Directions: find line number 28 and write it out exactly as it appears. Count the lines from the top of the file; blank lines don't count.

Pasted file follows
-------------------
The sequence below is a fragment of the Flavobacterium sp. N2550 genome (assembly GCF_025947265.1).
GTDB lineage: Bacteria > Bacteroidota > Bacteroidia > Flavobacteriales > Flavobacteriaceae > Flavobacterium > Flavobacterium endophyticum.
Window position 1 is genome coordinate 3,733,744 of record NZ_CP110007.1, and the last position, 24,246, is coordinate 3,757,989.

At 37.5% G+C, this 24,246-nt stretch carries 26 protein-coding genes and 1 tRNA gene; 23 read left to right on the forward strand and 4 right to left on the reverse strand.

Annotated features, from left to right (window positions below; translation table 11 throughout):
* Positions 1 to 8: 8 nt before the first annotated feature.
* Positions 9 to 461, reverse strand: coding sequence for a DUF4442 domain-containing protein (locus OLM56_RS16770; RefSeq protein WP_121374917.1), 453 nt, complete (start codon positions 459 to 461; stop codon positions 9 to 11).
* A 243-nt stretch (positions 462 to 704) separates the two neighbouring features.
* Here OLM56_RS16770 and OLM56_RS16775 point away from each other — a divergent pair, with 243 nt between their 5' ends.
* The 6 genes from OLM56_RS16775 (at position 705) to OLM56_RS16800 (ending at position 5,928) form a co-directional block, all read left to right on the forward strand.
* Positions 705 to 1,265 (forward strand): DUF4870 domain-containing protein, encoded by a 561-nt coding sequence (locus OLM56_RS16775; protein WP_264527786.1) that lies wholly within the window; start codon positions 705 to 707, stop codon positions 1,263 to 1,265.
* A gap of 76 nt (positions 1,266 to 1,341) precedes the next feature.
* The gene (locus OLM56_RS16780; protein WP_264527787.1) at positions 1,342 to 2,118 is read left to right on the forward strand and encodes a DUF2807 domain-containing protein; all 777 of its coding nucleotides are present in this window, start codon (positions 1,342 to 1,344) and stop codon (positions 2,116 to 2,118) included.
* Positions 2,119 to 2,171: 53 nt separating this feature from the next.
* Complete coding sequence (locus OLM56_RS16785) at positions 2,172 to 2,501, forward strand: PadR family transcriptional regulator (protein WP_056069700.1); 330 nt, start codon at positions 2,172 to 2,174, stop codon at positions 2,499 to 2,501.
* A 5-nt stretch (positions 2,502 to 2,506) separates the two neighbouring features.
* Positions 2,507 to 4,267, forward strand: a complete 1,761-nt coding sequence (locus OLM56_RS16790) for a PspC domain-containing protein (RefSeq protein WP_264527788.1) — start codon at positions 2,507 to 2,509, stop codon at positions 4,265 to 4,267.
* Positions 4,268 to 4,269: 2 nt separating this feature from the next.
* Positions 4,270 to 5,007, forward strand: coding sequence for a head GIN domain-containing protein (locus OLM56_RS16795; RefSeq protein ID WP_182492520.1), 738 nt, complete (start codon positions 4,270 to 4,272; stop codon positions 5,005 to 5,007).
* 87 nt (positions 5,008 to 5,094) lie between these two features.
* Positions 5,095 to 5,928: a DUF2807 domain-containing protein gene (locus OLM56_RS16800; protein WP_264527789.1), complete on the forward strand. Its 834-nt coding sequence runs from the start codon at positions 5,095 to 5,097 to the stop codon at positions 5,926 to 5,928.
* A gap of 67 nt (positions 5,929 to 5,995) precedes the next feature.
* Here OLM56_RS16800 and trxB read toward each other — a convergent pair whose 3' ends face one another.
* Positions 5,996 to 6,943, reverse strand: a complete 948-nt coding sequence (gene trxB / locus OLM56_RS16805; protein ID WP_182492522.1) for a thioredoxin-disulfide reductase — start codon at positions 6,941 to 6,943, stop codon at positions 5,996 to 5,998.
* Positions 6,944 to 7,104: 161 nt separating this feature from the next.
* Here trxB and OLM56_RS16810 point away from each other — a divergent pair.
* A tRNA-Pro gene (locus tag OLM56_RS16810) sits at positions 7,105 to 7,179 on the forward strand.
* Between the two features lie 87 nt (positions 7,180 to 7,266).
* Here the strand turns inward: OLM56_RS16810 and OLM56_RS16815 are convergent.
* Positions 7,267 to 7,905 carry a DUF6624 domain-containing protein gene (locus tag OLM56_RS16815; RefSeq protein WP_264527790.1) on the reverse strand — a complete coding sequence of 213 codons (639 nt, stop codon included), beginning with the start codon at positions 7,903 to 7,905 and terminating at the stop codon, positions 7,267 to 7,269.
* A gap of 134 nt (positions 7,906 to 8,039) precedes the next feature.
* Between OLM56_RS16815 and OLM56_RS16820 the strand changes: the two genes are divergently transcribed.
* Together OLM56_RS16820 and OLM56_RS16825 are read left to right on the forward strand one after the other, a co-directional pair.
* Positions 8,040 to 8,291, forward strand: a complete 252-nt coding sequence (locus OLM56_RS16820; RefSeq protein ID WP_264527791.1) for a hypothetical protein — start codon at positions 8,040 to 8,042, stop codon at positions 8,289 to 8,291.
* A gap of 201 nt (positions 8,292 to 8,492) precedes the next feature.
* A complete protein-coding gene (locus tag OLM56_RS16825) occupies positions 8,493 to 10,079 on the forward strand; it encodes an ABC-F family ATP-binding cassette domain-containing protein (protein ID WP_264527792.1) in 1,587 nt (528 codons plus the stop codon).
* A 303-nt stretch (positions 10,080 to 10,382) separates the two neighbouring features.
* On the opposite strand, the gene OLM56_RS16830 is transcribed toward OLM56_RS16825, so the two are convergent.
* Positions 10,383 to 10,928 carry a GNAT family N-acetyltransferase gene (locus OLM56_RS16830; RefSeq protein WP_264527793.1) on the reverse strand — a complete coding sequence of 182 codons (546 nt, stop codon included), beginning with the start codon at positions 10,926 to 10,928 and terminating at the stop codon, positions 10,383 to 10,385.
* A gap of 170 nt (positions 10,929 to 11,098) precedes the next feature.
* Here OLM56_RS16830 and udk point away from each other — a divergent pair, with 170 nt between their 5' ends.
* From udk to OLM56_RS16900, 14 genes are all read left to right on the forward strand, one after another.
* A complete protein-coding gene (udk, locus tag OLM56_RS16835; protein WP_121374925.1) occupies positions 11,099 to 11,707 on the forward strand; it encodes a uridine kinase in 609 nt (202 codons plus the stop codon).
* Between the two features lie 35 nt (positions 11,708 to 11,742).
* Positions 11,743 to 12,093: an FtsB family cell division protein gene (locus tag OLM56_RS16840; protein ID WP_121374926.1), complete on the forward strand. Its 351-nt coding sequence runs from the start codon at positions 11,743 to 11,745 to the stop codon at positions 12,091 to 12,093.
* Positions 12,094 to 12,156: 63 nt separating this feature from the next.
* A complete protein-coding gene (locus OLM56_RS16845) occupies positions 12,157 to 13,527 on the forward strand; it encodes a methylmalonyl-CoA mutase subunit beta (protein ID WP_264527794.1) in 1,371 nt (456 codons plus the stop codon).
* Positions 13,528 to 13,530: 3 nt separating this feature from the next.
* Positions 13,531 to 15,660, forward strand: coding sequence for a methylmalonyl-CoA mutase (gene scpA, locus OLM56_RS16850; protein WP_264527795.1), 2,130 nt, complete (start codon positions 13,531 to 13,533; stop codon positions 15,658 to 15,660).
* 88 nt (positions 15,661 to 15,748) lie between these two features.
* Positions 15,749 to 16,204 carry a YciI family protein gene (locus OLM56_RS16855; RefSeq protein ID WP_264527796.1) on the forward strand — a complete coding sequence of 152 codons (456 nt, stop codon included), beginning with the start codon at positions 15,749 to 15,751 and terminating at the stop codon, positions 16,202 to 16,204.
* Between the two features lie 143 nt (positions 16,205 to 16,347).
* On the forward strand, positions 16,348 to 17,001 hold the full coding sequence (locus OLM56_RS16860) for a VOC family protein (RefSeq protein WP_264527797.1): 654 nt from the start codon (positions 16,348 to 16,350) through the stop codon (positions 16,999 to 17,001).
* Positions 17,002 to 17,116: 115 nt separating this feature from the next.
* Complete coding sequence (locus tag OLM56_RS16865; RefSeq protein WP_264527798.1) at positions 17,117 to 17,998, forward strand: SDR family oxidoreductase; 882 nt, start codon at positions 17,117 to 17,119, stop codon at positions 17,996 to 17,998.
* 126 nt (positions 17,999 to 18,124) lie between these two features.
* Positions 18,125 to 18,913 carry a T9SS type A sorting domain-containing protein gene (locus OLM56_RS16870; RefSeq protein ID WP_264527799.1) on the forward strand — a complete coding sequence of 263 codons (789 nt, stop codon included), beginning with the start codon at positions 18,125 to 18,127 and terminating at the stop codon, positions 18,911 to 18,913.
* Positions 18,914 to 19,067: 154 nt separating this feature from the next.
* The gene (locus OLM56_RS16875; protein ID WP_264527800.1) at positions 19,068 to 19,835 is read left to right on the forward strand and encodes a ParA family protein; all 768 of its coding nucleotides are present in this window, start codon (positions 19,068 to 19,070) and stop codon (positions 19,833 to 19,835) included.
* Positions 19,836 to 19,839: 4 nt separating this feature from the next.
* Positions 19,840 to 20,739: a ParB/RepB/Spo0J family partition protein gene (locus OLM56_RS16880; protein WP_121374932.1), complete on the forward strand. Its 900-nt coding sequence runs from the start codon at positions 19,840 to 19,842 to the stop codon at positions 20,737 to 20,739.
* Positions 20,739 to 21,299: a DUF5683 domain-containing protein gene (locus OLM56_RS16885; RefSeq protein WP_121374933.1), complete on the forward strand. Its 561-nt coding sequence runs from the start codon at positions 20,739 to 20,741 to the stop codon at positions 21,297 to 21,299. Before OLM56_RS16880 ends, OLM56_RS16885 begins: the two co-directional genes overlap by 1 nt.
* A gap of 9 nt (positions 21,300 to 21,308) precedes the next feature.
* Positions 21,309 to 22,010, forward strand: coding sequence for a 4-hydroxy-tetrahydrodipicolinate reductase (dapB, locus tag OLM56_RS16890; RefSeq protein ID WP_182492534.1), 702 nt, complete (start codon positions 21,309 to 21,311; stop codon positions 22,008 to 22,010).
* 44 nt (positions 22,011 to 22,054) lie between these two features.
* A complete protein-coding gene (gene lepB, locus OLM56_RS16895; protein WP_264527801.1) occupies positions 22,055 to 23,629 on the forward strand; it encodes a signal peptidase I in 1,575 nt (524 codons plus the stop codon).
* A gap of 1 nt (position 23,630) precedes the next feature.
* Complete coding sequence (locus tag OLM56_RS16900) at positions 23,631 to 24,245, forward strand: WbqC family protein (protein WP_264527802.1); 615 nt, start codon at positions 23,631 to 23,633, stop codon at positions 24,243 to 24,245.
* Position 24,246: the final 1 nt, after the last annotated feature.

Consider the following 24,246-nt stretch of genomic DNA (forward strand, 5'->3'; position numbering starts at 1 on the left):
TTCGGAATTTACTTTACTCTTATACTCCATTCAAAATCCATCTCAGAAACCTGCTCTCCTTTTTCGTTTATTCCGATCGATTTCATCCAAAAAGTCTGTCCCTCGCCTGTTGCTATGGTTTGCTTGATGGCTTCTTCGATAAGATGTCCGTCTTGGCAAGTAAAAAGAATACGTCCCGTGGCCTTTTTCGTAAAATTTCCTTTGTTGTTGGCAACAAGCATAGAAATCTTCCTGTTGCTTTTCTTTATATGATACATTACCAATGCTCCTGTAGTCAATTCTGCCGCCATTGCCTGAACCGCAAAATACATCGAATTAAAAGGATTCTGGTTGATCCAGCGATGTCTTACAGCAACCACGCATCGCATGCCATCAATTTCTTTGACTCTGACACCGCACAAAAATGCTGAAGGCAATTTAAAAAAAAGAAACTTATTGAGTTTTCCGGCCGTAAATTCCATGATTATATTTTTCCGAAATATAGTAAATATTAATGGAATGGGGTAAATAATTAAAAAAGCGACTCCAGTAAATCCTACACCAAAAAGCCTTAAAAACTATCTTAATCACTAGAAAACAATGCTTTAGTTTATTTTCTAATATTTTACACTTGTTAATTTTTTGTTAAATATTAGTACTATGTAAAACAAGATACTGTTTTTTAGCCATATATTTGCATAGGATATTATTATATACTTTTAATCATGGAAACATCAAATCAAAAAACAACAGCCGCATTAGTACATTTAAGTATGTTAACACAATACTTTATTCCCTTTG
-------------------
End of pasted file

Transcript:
* Between the two features lie 87 nt (positions 7,180 to 7,266).